'Geno' details vocalist Kevin Rowland's love - or rather obsession - for US ex patriot soul singer Geno Washington who, with the Ram Jam Band, enjoyed a massive underground popularity in the late sixties."That man took the stage, his towel was swingin' high.This man was my bombers, my Dexy's, my high" - Rowland's heart is there on his sleeve, and yet for all the celebration of the Dexedrine fuelled R&B scene of those times, there is little chance of anybody working up a good head of steam dancing to this; in fact, it's hard to imagine a more fiercely uncompromising or defiantly uncommercial song at number one without heading off into the territory of the atonal or avant guard.
The opening horns kickstart the song by stubbornly playing sluggish riff behind the beat as Rowland intones in his love in his familiar love it or hate it style - "Back in '68 in a sweaty club, Oh, Geno. Before Jimmy's Machine and The Rocksteady Rub, Oh-oh-oh Geno-o". Then, after the wrongfoot, it shifts a mighty gear into a tuneful blaze of Northern Soul swing before collapsing back in on itself when the horn motif returns, forcing everything to slow down and leaving those on the dancefloor stranded high and dry, with their only option being to sing along to the 'Oh Geno' refrain because there's nothing left to be done with the feet. As an exercise in frustration it's hard to beat, simply because there seems to be two separate songs competing with each other in a race to the finish, both of which could have got to number one had they been separated at birth.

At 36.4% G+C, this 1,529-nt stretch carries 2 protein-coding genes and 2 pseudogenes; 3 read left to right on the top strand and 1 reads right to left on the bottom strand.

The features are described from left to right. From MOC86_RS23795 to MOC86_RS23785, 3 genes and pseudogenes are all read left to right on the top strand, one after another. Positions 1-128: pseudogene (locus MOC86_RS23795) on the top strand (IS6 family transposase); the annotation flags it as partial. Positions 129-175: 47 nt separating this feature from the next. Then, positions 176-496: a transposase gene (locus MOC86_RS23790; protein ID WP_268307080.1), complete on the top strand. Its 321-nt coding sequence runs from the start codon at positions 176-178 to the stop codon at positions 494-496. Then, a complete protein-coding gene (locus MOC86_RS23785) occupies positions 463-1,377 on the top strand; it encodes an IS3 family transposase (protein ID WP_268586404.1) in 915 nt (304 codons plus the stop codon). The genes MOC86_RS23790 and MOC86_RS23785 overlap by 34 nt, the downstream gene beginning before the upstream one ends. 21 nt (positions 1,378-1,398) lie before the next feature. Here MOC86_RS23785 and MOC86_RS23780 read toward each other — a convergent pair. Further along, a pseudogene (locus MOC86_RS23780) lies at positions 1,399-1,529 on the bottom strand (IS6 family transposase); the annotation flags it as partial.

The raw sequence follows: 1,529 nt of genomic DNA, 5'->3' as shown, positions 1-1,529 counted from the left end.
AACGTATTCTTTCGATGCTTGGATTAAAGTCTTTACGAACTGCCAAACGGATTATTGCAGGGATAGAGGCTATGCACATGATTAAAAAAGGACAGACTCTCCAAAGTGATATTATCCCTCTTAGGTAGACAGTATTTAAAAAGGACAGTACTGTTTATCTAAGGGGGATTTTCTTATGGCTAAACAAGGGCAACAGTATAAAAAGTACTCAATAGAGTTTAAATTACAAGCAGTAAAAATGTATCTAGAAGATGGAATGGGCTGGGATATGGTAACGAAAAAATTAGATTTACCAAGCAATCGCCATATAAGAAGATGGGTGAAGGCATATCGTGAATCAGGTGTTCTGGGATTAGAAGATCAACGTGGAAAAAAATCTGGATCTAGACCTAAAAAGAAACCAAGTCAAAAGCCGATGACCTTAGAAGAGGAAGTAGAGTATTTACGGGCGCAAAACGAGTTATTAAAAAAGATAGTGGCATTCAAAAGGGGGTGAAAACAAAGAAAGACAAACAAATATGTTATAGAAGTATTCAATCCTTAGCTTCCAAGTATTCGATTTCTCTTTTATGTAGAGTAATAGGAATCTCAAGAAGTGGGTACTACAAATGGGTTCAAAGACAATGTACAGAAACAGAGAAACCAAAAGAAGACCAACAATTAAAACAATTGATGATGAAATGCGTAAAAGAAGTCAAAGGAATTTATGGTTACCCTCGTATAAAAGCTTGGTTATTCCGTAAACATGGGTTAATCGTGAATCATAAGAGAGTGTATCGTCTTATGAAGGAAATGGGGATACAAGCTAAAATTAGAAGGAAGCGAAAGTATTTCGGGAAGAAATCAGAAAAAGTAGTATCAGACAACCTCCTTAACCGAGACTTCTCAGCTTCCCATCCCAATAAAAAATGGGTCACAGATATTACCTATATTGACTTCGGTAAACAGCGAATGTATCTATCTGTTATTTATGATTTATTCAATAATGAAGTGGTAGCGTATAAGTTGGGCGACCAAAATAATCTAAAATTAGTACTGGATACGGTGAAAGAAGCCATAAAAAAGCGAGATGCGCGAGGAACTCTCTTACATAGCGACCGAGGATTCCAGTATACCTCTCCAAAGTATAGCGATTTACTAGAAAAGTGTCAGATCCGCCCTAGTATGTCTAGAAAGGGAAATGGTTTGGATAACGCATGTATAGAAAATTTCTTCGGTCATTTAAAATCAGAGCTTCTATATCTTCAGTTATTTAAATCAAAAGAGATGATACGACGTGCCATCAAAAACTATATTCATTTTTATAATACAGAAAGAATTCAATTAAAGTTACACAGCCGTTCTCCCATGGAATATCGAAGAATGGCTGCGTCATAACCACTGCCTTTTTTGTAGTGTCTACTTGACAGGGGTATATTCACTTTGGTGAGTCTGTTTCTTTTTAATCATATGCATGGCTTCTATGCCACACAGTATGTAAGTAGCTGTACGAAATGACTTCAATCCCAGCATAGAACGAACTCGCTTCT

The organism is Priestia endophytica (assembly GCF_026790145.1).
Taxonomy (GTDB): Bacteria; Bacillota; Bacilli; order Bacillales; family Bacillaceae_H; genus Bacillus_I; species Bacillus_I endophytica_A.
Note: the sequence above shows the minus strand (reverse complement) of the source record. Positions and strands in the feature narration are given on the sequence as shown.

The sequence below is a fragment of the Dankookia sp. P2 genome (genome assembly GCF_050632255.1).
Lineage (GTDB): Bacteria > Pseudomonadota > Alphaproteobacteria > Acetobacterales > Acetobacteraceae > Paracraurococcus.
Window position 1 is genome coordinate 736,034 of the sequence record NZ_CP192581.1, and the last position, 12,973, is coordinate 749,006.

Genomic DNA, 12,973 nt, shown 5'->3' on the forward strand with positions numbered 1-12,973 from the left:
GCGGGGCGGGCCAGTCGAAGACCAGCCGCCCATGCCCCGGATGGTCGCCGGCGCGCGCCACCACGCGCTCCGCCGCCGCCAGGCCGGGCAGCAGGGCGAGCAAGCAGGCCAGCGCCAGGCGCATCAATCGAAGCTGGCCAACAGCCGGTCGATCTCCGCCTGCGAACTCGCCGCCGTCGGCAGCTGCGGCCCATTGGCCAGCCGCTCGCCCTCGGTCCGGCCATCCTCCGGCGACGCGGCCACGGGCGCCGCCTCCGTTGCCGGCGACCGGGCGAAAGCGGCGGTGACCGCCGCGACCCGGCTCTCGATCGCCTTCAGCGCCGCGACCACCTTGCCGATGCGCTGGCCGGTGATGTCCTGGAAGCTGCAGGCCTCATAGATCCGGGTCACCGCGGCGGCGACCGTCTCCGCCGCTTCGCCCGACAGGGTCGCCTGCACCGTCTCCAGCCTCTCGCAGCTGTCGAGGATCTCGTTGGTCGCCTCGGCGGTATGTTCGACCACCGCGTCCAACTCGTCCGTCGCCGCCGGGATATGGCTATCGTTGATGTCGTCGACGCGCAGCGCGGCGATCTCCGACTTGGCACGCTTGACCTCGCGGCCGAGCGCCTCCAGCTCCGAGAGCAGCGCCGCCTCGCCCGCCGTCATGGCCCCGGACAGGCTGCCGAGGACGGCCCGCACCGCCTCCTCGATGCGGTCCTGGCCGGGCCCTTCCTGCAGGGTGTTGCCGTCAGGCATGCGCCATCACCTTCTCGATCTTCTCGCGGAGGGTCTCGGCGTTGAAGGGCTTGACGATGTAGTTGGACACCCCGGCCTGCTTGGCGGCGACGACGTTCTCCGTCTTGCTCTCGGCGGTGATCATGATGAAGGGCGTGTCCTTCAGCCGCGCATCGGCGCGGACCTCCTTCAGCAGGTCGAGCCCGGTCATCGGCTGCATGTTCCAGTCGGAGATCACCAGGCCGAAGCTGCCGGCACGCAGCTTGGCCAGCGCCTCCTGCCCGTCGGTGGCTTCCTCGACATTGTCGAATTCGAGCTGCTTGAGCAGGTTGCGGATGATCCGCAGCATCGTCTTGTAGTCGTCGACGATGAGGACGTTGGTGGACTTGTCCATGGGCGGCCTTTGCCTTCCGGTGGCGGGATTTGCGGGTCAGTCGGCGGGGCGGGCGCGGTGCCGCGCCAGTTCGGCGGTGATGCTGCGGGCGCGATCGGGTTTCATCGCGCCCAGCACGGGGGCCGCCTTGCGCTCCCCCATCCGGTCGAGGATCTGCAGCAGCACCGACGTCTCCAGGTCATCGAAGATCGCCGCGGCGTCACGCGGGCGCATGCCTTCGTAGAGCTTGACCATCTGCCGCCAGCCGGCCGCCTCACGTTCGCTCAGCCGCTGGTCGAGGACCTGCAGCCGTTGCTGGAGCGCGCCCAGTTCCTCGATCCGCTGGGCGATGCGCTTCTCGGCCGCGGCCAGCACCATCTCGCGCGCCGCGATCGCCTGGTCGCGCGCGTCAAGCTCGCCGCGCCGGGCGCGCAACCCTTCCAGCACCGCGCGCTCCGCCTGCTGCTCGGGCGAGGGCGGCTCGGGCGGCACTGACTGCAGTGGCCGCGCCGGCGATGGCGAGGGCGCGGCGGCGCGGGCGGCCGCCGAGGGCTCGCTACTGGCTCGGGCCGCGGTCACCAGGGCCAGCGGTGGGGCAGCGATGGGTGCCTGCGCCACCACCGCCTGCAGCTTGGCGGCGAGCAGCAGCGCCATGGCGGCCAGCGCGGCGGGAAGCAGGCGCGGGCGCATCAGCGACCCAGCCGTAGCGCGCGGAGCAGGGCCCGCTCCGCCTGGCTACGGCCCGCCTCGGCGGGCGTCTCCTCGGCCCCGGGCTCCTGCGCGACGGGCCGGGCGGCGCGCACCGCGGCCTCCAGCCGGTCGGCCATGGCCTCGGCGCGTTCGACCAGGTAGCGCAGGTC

Not that Rowland would give two shits; compromise was never a word in his vocabulary and the fact that enough people bought it to put it at number one is neither here nor there; 'Geno' is fuelled by passion, sheer passion for both the man and the concept of the music that Dexy's themselves sought to create. Later singles and albums would get overtly political and often appear to use the music merely as medium to convey Rowland's increasingly idiosyncratic and marginal opinions, but 'Geno' is a blast of retro soul in a modern setting and it remains a fine illustration of the unbridled joy that can be inherent in the making of, and listening to, music.